[FOM] Prime values of polynomials

zahidi@logique.jussieu.fr zahidi at logique.jussieu.fr
Thu Mar 6 03:37:01 EST 2008

Sorry to contradict

The set of prime numbers is NOT the range (as the variables range over the
natural numbers - or integers, that is the same) the of a polynomial with
integer coefficients. However, according to the MDPR-theorem there does
exist a polynomial such that the positive numbers in its range are the
prime numbers.

It is ofourse true that this polynomial has infinitely many prime values.
So Joe's statement is not correct.


Karim Zahidi

Le Mar 4 mars 2008 18:52, Kreinovich, Vladik a écrit :
> According to Matiyasevich's theorem, every recursively enumerable set of
> natural numbers is a range of some polynomial with integer coefficients.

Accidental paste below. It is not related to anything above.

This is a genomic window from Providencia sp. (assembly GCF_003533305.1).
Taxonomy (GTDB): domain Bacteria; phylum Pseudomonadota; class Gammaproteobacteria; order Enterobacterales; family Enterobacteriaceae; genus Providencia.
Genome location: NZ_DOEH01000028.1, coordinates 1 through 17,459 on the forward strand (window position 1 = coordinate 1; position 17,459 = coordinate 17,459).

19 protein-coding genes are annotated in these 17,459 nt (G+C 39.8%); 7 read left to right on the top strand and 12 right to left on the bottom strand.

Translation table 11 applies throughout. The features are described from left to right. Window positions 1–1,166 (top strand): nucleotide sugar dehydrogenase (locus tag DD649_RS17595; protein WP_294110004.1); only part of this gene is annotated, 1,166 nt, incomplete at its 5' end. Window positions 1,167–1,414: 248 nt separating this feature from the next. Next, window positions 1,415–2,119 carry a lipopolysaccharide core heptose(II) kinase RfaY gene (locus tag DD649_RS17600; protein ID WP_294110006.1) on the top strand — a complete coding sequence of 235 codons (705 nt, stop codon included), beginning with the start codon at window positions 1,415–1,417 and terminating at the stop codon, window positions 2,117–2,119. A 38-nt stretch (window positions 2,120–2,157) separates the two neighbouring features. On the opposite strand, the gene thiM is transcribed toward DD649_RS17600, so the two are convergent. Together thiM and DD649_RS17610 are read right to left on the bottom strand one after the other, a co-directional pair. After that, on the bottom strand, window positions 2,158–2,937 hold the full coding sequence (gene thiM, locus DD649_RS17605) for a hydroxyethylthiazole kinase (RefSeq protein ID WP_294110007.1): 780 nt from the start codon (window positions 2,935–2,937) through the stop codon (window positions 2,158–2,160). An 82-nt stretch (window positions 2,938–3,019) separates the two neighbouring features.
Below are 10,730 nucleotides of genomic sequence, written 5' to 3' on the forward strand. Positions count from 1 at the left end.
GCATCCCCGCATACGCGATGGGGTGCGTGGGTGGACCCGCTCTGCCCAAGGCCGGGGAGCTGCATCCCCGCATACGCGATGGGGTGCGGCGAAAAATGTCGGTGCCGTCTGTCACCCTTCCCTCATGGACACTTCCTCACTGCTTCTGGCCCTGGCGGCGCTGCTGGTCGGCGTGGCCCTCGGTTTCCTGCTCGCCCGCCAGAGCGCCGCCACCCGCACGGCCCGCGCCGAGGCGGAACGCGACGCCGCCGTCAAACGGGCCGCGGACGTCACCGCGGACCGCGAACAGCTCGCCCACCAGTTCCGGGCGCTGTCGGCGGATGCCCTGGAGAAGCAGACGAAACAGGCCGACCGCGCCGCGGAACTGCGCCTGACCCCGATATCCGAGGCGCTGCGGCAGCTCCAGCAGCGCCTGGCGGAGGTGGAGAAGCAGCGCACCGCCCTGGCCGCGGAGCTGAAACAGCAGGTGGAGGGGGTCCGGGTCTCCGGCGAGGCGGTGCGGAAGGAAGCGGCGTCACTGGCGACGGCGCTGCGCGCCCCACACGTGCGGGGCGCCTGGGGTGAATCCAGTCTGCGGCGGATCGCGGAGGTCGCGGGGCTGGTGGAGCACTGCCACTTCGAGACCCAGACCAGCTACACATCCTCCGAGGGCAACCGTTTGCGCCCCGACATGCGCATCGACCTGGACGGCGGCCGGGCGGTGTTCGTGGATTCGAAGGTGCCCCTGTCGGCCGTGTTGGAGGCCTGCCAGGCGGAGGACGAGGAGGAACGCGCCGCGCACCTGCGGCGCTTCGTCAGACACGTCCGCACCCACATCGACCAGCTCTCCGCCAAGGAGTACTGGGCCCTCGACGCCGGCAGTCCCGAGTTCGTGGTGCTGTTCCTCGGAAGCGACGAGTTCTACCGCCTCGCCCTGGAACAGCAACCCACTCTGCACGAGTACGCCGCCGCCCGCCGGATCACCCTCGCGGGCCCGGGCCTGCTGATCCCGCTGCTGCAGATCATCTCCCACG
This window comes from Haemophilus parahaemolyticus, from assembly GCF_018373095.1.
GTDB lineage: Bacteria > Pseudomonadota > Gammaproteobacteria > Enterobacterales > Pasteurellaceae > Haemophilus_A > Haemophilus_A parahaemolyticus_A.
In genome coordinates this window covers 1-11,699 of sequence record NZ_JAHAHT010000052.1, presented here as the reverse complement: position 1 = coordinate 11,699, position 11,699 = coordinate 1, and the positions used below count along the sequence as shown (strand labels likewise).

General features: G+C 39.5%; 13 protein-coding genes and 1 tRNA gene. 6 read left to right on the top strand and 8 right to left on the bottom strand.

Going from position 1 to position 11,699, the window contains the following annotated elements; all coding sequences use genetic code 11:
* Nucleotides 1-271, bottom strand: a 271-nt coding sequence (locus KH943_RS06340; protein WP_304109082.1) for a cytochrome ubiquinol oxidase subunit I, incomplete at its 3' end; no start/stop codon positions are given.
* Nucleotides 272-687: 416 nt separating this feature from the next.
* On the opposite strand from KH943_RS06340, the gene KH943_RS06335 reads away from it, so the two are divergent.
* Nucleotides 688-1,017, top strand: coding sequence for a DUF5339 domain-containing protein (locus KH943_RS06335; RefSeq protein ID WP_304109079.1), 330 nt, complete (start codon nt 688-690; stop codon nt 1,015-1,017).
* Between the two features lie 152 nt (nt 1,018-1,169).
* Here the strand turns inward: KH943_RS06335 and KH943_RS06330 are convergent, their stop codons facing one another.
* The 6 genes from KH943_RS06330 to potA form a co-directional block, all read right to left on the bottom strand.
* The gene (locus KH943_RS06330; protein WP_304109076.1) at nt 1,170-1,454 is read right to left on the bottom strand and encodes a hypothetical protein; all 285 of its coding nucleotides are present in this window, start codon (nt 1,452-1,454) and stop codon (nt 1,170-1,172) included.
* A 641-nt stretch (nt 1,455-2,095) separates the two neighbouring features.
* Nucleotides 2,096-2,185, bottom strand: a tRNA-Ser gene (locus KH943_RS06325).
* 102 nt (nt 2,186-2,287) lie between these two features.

> This means that, in particular, the set of all prime numbers can be
> represented as such an image. There are explicit examples of such
> polynomials, e.g., in the latest Notices of the AMS. Such polynomials take
> infiitely many prime values. So, contrary to what you read, such
> polynomials are well known.
> -----Original Message-----
>> From joeshipman at aol.com
> I have read that no integer-coefficient polynomials of degree >1 are
> known to take infinitely many prime values.
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